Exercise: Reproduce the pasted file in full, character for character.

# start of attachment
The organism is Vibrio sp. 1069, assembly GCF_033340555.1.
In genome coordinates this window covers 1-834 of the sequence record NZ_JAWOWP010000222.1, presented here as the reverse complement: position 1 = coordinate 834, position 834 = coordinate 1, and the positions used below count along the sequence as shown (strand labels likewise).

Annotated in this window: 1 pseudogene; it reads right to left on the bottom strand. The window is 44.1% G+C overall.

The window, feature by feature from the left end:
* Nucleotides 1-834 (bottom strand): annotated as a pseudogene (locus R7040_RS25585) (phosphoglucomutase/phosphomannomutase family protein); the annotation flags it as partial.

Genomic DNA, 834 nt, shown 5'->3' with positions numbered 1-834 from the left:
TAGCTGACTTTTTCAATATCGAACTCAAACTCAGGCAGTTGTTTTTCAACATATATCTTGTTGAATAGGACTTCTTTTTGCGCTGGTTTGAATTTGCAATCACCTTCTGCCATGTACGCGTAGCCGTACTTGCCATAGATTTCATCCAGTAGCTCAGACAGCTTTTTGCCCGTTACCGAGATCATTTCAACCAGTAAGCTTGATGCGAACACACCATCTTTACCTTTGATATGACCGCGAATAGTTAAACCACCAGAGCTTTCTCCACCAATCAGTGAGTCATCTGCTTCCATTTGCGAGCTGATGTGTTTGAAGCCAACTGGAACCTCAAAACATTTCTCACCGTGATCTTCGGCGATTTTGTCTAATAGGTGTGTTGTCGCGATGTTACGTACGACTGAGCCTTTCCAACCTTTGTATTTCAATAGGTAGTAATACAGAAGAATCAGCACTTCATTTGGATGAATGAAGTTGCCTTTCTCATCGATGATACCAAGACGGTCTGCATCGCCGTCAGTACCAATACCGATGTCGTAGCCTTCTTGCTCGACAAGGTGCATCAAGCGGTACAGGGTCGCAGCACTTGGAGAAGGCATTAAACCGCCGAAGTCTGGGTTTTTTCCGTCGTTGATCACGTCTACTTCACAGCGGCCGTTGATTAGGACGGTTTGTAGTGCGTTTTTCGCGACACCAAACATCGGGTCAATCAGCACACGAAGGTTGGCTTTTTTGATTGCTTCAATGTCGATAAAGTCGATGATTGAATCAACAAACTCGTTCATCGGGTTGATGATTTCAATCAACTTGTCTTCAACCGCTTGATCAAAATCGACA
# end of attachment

The organism is Vibrio sp. 1069, assembly GCF_033340555.1.
In genome coordinates this window covers 1-834 of the sequence record NZ_JAWOWP010000222.1, presented here as the reverse complement: position 1 = coordinate 834, position 834 = coordinate 1, and the positions used below count along the sequence as shown (strand labels likewise).

Annotated in this window: 1 pseudogene; it reads right to left on the bottom strand. The window is 44.1% G+C overall.

The window, feature by feature from the left end:
* Nucleotides 1-834 (bottom strand): annotated as a pseudogene (locus R7040_RS25585) (phosphoglucomutase/phosphomannomutase family protein); the annotation flags it as partial.

Genomic DNA, 834 nt, shown 5'->3' with positions numbered 1-834 from the left:
TAGCTGACTTTTTCAATATCGAACTCAAACTCAGGCAGTTGTTTTTCAACATATATCTTGTTGAATAGGACTTCTTTTTGCGCTGGTTTGAATTTGCAATCACCTTCTGCCATGTACGCGTAGCCGTACTTGCCATAGATTTCATCCAGTAGCTCAGACAGCTTTTTGCCCGTTACCGAGATCATTTCAACCAGTAAGCTTGATGCGAACACACCATCTTTACCTTTGATATGACCGCGAATAGTTAAACCACCAGAGCTTTCTCCACCAATCAGTGAGTCATCTGCTTCCATTTGCGAGCTGATGTGTTTGAAGCCAACTGGAACCTCAAAACATTTCTCACCGTGATCTTCGGCGATTTTGTCTAATAGGTGTGTTGTCGCGATGTTACGTACGACTGAGCCTTTCCAACCTTTGTATTTCAATAGGTAGTAATACAGAAGAATCAGCACTTCATTTGGATGAATGAAGTTGCCTTTCTCATCGATGATACCAAGACGGTCTGCATCGCCGTCAGTACCAATACCGATGTCGTAGCCTTCTTGCTCGACAAGGTGCATCAAGCGGTACAGGGTCGCAGCACTTGGAGAAGGCATTAAACCGCCGAAGTCTGGGTTTTTTCCGTCGTTGATCACGTCTACTTCACAGCGGCCGTTGATTAGGACGGTTTGTAGTGCGTTTTTCGCGACACCAAACATCGGGTCAATCAGCACACGAAGGTTGGCTTTTTTGATTGCTTCAATGTCGATAAAGTCGATGATTGAATCAACAAACTCGTTCATCGGGTTGATGATTTCAATCAACTTGTCTTCAACCGCTTGATCAAAATCGACA